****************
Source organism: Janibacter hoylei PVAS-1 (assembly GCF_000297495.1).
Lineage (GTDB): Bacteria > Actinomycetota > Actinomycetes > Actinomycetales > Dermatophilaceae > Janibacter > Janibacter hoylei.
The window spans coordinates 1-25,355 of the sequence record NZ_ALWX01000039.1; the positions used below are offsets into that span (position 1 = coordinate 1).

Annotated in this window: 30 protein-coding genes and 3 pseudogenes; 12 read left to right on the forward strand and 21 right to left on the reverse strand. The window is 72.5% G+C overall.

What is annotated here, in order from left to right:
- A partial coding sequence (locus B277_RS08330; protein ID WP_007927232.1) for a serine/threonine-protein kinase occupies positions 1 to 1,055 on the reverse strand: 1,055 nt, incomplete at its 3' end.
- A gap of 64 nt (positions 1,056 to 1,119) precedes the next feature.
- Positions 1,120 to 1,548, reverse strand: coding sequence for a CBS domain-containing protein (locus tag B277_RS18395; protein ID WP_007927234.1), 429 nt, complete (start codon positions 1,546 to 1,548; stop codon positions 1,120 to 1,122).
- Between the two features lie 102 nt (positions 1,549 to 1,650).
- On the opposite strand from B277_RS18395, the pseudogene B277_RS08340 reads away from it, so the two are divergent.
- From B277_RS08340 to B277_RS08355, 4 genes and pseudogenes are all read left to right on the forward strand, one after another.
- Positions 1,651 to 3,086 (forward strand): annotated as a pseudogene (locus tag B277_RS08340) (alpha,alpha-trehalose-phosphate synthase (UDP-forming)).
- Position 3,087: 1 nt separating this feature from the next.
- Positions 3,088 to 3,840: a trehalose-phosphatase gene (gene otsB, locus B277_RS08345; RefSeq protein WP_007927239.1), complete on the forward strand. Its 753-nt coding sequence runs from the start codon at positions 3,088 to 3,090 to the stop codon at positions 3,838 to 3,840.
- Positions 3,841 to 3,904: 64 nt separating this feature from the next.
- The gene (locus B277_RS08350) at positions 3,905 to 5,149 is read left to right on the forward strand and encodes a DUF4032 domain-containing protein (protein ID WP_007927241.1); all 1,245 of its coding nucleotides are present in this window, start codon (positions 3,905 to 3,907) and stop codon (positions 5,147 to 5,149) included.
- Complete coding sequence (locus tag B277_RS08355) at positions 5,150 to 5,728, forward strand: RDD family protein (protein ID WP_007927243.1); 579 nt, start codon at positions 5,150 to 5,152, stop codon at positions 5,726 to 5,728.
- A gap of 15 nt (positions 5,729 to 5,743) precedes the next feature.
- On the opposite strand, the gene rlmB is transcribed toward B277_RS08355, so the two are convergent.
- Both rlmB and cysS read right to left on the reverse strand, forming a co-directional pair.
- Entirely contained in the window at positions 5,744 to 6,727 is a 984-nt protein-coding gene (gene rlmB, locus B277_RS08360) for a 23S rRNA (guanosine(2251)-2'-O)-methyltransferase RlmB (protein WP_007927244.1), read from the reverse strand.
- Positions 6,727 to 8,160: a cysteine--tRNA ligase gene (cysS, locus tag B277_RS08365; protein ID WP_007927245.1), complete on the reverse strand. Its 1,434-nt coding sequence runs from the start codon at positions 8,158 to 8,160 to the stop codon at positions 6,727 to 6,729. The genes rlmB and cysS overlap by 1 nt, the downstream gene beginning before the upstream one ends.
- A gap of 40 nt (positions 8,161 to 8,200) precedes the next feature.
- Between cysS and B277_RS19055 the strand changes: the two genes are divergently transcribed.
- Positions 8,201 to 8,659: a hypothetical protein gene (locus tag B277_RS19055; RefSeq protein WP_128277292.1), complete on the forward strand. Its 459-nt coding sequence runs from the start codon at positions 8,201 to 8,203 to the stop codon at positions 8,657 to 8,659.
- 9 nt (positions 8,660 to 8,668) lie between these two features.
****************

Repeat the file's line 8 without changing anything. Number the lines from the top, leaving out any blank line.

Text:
- Positions 1,120 to 1,548, reverse strand: coding sequence for a CBS domain-containing protein (locus tag B277_RS18395; protein ID WP_007927234.1), 429 nt, complete (start codon positions 1,546 to 1,548; stop codon positions 1,120 to 1,122).